Think about it this way — if I want to sell my home, let’s pretend that I throw $200,000 on my kitchen table. I go outside. I plant a sign right on my front lawn that says, “Home for Sale — Contents Included. Offer Expires 12:00 Noon Tomorrow.” 12:00 noon comes. It’s tomorrow, and nobody has put a bid in for my house. What do you think the value of my home is?

Gregg: I would have bid 200,001.

Patti: You’re a smart man because you know what’s on my kitchen table. Actually, nobody put in a bid for my home. What’s the value of it? It’s actually zero. Nobody wants it. That’s what’s happening in the markets today. It happened in the bond market. It happened in the stock market.

There were people who were selling, but nobody was buying. It’s a supply‑and‑demand thing. When there’s too much supply, what happens to prices? They plummet. That’s what’s happening right now.

The bond market is a whole different animal. That was scary two weeks ago. We have to give the Federal Reserve a lot of credit. Boy, they came in and literally saved the day. The Federal Reserve is the lender of last resort. Really, that’s what the bond market’s all about.

Bonds are debt. That’s how governments finance themselves, corporations finance themselves, and people do. That’s what a mortgage is all about. If I buy a bond, I’m the lender. If I have a mortgage, I’m the borrower. That’s what the bond market is all about.

What happened in the bond market is there were people who were saying, “I need cash flow. I need some money for my company or for operations.” Nobody was lending it to them. The Federal Reserve looked at that. It was literally the Ice Age, right back, all over again, in the bond market a couple of weeks ago.

They learned from the Financial Crisis that they can’t fool around. They plowed a trillion dollars into the market. It’s functioning perfectly now. A few glitches here and there.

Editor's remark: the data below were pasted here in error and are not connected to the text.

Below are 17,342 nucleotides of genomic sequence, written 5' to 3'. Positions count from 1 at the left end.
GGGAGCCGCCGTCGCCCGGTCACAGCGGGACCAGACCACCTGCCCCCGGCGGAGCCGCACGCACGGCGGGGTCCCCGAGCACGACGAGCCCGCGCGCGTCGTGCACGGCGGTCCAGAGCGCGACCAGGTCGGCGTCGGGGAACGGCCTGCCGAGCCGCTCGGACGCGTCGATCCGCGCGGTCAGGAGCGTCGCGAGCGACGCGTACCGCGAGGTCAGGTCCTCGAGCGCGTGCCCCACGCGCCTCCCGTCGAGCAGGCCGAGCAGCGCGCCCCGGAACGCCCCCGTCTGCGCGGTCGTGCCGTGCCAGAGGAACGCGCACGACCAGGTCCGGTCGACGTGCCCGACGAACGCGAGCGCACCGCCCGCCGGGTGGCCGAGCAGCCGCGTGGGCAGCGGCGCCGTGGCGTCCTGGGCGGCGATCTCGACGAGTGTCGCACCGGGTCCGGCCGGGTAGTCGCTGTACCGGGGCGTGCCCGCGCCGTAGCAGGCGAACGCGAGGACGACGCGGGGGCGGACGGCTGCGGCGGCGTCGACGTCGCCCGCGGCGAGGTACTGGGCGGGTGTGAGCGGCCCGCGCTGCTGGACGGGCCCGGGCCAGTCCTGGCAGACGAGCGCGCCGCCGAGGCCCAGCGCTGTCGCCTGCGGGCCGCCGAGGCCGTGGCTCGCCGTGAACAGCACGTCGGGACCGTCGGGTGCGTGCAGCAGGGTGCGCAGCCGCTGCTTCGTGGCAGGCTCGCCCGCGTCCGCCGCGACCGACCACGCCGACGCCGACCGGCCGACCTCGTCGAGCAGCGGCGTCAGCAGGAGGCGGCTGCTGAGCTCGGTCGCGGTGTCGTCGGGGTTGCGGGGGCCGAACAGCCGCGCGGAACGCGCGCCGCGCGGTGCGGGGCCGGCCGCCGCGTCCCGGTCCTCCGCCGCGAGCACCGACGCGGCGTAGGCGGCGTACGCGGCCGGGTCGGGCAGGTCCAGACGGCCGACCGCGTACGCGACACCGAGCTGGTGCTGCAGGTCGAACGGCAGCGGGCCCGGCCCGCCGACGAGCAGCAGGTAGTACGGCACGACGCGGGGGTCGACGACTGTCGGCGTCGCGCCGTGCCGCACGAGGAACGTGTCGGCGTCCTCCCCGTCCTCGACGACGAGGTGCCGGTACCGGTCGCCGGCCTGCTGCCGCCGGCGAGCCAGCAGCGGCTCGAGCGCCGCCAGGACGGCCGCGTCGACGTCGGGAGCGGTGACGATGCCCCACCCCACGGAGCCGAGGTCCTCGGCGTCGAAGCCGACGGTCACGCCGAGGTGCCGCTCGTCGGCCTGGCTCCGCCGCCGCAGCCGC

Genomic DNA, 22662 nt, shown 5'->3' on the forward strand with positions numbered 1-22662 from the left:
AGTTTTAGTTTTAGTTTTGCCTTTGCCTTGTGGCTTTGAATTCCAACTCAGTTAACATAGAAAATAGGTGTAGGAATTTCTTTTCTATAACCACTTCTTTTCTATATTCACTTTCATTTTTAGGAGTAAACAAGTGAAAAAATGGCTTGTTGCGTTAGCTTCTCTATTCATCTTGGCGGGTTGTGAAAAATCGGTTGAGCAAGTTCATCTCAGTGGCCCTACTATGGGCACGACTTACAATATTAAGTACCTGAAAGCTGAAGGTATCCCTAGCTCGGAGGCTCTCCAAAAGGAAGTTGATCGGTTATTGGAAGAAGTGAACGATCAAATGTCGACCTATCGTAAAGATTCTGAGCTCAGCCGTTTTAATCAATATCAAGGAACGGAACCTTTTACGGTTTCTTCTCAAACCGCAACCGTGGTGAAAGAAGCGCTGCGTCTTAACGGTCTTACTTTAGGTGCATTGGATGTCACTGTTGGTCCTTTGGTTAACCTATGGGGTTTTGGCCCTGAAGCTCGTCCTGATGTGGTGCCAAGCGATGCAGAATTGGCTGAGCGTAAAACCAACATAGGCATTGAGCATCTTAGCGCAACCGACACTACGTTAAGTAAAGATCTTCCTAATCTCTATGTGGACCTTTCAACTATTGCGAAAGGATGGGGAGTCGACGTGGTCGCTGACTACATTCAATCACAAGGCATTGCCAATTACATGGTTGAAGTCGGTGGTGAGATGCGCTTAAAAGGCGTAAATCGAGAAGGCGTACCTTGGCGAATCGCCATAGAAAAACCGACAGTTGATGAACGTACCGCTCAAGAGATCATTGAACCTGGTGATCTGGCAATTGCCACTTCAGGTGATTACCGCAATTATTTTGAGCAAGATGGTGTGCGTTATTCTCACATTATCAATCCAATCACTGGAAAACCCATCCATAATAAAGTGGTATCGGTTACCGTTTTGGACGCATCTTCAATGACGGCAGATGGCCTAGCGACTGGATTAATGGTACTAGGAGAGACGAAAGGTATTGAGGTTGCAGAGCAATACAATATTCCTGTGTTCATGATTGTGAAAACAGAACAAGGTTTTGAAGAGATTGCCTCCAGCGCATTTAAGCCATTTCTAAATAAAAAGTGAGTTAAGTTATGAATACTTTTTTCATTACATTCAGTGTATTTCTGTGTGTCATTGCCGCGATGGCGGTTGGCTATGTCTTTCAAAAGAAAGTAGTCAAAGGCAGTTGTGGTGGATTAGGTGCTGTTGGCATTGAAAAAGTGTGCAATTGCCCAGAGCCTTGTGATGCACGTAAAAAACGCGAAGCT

Gregg: That’s a great sign of what we’ve been talking about, which is, is what we’re seeing actually rational. You just explained it in a way that makes complete sense. I want to make a transition here and ask, “What is it that you’re hearing from your clients about the economy today?”

Patti: Gregg, they’re scared. Everybody is scared. Nobody really knows the implications of this. The problem is you can’t manage what you can’t measure. We can’t manage what’s happening in the world because we don’t know how far this is going to go, how many people are going to get sick, and the implications on the economy.

The question that everybody is pretty much asking me right now is “Am I going to be OK?” That’s really what people want to know. There’s no magic bullet here.

Put it this way, over 35 years I have learned that you don’t have to predict what’s going to happen to win this game. It’s not necessary. What is necessary is to understand where are we today and make really good decisions based on the information that we do have. It’s not going to be perfect, but it’s going to be perfect for you because it’s based on your personal situation.